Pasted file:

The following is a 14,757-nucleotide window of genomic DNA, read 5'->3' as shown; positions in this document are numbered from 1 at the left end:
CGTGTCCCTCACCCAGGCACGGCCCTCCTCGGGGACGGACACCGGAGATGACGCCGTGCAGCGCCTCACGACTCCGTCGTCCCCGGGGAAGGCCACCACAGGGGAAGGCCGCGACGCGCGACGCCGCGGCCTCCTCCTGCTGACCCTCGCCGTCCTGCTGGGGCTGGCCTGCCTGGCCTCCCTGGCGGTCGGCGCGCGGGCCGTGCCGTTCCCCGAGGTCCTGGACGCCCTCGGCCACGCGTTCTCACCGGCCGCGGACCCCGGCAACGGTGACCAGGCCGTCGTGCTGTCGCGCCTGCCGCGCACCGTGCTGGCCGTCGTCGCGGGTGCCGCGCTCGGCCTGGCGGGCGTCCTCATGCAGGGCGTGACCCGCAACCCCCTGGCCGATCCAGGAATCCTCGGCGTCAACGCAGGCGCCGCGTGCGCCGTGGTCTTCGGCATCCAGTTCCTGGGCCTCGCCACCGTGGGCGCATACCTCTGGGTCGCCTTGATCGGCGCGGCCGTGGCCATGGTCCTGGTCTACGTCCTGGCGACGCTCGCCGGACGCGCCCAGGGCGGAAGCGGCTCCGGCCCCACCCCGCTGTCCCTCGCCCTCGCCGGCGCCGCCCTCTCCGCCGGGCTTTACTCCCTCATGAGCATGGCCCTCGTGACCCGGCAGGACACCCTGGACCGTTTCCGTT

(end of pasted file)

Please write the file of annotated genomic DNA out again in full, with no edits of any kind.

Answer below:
The following is a 14,757-nucleotide window of genomic DNA, read 5'->3' as shown; positions in this document are numbered from 1 at the left end:
CGTGTCCCTCACCCAGGCACGGCCCTCCTCGGGGACGGACACCGGAGATGACGCCGTGCAGCGCCTCACGACTCCGTCGTCCCCGGGGAAGGCCACCACAGGGGAAGGCCGCGACGCGCGACGCCGCGGCCTCCTCCTGCTGACCCTCGCCGTCCTGCTGGGGCTGGCCTGCCTGGCCTCCCTGGCGGTCGGCGCGCGGGCCGTGCCGTTCCCCGAGGTCCTGGACGCCCTCGGCCACGCGTTCTCACCGGCCGCGGACCCCGGCAACGGTGACCAGGCCGTCGTGCTGTCGCGCCTGCCGCGCACCGTGCTGGCCGTCGTCGCGGGTGCCGCGCTCGGCCTGGCGGGCGTCCTCATGCAGGGCGTGACCCGCAACCCCCTGGCCGATCCAGGAATCCTCGGCGTCAACGCAGGCGCCGCGTGCGCCGTGGTCTTCGGCATCCAGTTCCTGGGCCTCGCCACCGTGGGCGCATACCTCTGGGTCGCCTTGATCGGCGCGGCCGTGGCCATGGTCCTGGTCTACGTCCTGGCGACGCTCGCCGGACGCGCCCAGGGCGGAAGCGGCTCCGGCCCCACCCCGCTGTCCCTCGCCCTCGCCGGCGCCGCCCTCTCCGCCGGGCTTTACTCCCTCATGAGCATGGCCCTCGTGACCCGGCAGGACACCCTGGACCGTTTCCGTT